A call to the police was likely to take hours, not minutes, for officers to arrive, if at all.

I shudder to imagine what happened to the man.  At best, more humiliation.  At worst…

Frontier justice is apparently not terribly uncommon along the frontier.


Sam, my colleague and UNC (KF) alum, at Kenyatta airport the morning of the fire

Finally, I mentioned that one of my colleagues happened to be trying to travel the day of the airport fire, and he was kind enough to allow me to re-post his photo here. This was before 7am, after being forcibly de-planed mere minutes before scheduled takeoff.



After three weeks of waiting for a stable internet connection, this blog is finally live.  First, thanks for caring enough to visit. This blog will serve as my outlet to the world for the next 12 or so months regarding what I’m doing in Africa both personally and professionally.

A brief intro to both:

Personally: I’m a 29 year-old American, who recently graduated with an MBA in Global Management (with a focus in Finance/Strategy).  I’ve lived and traveled abroad a decent amount over the past few years, particularly in Asia.  However, this is my first time in Africa.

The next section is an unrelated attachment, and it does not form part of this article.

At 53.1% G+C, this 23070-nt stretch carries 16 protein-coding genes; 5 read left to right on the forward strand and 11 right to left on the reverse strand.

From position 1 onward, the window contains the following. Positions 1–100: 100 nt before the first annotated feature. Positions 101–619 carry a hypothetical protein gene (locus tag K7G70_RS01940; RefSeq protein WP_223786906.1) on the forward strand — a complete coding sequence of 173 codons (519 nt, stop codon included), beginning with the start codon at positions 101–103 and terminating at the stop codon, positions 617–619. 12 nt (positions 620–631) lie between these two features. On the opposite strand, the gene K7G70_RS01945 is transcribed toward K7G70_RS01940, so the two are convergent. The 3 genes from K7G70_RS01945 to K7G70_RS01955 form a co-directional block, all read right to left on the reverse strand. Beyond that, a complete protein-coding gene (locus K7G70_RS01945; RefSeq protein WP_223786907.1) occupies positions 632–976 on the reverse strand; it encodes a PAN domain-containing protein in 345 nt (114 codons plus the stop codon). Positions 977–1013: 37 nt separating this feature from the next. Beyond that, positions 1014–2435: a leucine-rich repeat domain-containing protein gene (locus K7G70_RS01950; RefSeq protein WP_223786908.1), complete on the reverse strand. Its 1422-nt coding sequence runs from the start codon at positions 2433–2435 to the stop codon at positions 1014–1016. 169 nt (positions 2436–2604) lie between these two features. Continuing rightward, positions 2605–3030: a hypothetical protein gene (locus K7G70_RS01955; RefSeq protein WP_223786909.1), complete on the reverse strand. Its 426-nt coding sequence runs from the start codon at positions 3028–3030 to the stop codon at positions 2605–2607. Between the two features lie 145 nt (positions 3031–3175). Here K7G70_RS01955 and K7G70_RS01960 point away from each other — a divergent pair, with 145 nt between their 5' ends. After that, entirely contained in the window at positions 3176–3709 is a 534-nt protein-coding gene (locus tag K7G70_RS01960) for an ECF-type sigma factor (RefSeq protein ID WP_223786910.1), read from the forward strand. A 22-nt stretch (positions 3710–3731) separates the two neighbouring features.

Professionally: I am working as a consultant for a startup non-profit based out of Washington, DC.  Its goal is to provide partially subsidized advisory services to Small and Medium Enterprises (SMEs) in emerging markets, with the goal of helping entrepreneurs (mainly female owners of family businesses) grow their business.  I’m one of six team members in Nairobi, and our sister cohort of seven members is based in Bogotá/Medellín, Colombia. Hopefully, I will be linking to blog posts from other members of our inaugural class, so you can see and understand what others are doing.